It’s a common problem on college campuses across the nation. Desk lamps are on until five o’clock in the morning and students drag themselves to their early-morning classes just three hours later. It’s a lack of sleep. From athletics to theatre productions to hitting the books in the hard sciences, how much do curricular, and extra-curricular, activities cut into a college student’s most precious free-time activity of all? Is it a time-management problem? Or do athletes and science majors really have less free time?
To answer these questions, a survey was taken across campus in which students of all grades were asked how much sleep they get per night on average. It turns out that athletes may have a reason to whine.
On average, those participating in a sport get one hour and nine minutes less sleep than non-athletes. “Practice takes up a lot of time, but game days especially cause me to be up late with homework,” said Gretchen Sutherland, a member of the women’s soccer team.
Science-related classes are notorious for intense tests, long labs and complicated terms to memorize. In some dorms, late night study sessions take place several times a week. However, this survey indicates that those students not in science-related majors get less than 20 minutes of extra sleep compared to those in science-related majors.
Some students argue that even though this difference is relatively nonexistent it doesn’t mean science majors have as much free time as everyone else. Instead, it simply shows that those students who have a lighter workload tend not to devote their extra free time to sleep.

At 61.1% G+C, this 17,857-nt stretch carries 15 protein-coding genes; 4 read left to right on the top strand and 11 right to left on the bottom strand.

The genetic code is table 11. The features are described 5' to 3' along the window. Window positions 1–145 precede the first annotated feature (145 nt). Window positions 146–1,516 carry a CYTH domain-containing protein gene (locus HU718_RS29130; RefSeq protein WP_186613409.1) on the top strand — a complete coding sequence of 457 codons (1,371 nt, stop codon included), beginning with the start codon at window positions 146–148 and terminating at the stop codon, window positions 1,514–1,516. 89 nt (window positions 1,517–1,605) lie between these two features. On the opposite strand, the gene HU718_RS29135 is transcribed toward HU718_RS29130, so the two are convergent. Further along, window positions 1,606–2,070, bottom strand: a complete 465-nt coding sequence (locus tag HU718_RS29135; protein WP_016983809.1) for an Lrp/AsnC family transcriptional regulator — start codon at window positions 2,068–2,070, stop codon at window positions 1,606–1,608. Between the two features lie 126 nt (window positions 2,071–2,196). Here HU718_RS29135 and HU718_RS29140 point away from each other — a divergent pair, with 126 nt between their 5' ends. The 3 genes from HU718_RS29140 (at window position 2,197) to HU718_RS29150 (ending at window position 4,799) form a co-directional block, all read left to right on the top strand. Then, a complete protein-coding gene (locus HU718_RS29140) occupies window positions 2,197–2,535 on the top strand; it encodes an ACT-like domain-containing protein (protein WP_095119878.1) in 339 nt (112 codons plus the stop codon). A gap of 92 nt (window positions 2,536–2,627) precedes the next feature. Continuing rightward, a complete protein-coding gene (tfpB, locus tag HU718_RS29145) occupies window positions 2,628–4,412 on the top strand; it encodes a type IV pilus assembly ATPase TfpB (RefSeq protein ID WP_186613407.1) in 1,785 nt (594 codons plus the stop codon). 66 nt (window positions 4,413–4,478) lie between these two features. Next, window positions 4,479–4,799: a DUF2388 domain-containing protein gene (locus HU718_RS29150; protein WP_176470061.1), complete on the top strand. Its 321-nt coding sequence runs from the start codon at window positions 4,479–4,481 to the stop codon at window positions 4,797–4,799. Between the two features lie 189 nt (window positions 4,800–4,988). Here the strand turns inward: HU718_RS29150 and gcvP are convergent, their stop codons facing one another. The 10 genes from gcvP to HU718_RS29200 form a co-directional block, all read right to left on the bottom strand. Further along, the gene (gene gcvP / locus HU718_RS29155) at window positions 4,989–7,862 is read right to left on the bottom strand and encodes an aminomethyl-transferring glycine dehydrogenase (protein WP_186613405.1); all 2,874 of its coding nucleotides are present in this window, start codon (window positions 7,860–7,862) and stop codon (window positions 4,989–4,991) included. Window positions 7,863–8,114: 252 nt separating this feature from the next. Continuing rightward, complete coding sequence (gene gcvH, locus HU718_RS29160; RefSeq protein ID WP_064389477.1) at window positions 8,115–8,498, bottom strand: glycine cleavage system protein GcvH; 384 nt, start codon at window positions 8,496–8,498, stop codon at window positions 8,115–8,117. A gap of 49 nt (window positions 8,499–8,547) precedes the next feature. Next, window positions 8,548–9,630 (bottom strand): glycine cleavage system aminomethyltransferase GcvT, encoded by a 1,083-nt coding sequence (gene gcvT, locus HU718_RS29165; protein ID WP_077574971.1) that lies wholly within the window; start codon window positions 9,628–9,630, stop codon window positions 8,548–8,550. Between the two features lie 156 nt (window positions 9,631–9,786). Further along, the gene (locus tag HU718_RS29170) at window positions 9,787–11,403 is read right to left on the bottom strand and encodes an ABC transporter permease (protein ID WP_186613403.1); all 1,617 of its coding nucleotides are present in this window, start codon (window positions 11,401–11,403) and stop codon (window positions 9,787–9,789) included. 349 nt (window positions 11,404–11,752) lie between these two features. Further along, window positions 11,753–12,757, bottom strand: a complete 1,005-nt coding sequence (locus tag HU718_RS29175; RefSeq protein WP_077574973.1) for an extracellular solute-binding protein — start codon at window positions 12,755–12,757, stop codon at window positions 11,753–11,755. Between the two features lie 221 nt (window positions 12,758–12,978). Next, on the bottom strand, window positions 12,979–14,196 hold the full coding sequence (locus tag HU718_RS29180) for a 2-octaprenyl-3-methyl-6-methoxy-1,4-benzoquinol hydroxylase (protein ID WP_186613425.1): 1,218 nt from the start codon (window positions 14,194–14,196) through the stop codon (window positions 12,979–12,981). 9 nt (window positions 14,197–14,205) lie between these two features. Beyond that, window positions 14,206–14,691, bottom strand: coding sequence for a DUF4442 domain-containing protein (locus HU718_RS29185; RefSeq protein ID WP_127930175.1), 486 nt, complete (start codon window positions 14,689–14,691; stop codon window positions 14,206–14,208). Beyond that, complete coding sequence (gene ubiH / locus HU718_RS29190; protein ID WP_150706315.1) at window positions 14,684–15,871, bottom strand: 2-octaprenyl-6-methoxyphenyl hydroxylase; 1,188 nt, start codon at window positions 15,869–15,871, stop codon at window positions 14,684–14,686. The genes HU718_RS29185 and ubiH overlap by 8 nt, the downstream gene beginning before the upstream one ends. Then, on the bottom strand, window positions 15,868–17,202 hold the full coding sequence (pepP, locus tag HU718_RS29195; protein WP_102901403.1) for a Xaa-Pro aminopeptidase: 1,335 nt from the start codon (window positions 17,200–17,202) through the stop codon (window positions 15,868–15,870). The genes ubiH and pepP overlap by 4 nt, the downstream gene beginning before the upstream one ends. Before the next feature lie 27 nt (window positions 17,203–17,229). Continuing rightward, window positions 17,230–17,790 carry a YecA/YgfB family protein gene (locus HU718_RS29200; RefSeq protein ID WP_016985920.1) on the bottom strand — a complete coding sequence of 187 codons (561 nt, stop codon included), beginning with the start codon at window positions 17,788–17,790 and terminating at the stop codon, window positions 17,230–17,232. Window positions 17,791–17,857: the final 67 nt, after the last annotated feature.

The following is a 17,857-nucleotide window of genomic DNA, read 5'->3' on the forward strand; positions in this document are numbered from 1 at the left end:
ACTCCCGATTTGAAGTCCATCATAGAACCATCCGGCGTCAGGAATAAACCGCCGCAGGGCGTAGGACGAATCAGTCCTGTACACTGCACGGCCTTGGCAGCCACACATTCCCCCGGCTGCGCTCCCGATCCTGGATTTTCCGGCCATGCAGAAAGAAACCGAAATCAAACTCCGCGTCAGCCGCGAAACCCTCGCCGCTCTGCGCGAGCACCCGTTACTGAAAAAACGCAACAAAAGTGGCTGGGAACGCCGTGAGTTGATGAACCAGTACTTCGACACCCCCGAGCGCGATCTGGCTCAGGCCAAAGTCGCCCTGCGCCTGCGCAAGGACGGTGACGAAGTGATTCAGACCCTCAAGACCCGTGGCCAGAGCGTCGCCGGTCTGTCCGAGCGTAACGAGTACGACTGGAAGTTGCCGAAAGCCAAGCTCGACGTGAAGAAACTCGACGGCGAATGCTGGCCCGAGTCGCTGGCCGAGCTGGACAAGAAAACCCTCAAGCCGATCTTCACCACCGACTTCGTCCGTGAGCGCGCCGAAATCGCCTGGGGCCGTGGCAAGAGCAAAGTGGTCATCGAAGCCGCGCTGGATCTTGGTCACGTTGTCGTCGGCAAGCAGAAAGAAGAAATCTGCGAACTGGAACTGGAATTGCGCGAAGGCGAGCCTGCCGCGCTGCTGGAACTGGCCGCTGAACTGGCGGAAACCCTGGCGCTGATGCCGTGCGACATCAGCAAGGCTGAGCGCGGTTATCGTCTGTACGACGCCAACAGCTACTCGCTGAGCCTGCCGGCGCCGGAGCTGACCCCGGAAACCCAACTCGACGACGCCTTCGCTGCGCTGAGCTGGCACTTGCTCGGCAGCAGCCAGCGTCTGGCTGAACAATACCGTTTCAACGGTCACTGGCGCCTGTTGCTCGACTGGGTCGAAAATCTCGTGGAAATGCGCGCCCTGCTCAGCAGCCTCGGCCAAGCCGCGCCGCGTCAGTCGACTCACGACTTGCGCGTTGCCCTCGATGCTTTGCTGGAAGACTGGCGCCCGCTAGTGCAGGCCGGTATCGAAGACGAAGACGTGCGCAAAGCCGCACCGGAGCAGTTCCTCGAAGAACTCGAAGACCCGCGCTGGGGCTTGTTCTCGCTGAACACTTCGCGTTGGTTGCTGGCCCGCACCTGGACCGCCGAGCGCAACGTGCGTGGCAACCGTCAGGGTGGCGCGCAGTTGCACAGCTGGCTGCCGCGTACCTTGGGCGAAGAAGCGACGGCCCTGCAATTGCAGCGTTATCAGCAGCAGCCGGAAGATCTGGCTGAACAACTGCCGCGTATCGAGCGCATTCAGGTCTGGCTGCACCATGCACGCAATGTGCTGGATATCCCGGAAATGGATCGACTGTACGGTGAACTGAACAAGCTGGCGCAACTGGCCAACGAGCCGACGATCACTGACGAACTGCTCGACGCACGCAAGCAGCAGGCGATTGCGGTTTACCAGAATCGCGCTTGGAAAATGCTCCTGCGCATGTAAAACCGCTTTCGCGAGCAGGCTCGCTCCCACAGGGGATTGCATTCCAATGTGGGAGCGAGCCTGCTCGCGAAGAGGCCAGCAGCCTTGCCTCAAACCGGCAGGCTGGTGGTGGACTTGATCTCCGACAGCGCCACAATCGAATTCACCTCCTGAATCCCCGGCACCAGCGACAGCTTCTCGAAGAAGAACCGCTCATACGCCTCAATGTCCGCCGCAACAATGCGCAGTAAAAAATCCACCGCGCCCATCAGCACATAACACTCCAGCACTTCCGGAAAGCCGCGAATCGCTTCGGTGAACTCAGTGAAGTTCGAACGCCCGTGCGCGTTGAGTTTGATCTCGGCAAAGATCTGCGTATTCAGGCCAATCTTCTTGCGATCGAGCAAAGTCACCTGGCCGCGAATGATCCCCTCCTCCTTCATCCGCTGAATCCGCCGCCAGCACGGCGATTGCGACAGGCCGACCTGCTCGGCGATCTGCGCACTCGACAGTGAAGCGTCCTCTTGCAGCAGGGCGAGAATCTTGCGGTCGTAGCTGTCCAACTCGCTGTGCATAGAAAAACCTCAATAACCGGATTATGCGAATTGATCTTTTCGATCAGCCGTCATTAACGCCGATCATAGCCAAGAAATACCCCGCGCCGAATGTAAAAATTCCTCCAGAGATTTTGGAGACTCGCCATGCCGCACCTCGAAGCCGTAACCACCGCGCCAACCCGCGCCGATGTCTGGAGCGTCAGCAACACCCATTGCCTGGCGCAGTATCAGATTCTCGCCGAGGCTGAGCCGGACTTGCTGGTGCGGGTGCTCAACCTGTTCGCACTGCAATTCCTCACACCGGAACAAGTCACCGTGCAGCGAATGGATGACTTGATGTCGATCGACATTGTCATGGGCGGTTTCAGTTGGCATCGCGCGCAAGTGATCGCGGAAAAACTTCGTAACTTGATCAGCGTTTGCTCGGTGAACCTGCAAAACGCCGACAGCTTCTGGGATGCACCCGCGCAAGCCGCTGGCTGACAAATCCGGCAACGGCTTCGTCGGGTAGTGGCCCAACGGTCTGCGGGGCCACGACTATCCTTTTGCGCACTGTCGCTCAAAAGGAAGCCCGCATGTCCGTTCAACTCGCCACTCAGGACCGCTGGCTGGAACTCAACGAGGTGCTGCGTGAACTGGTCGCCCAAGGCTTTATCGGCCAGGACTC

“I was a science major for my first two years of college and I feel like I got the same amount of sleep then as I do now,” said junior sociology major Tamara Smith.
Of course, when considering this survey’s data, it is important to remember that other unaccounted factors, such as jobs and extracurricular activities, influence students’ sleep schedules.
According to the McKinley Health Center at the University of Illinois, a typical college student averages six hours of sleep per night. Regardless of academic major or activity, how does the rest of NWC measure up to this statistic?
For those who do love campus nightlife, Stenenga Hall and the Heemstra floor of Colenbrander are the places to be. According to survey results, Heemstra boys get an average of six hours of sleep per night – a whole hour less than the rest of Coly. Steggy girls get even less, averaging only five hours and 15 minutes! Out of the women’s dorms, it seems that Hospers girls most value their beauty sleep, averaging six hours and 15 minutes of sleep per night.
This survey also shows upperclassmen as getting approximately an hour more sleep per night than freshmen or sophomores. “Personally, when I was a freshman, I liked the fact that I didn’t have to go to bed even when I had class at 7:45 in the morning,” said junior Nathan Lafleur. It may take a couple of years of too many late nights to realize, but as Lafleur continues, “I think upperclassmen learn when to go to bed in order to get enough sleep.”
In the end, beauty sleep just isn’t what it used to be. Women on our campus get roughly 45 minutes less sleep than men. Is it the time spent in front of the mirror applying make-up or straightening your hair that makes the difference? If so, sleep a little more and wake up looking refreshed. Applause is in order for the men across campus who know when it’s time to turn off fantasy football and crawl into bed. Because after all, sleep isn’t overrated.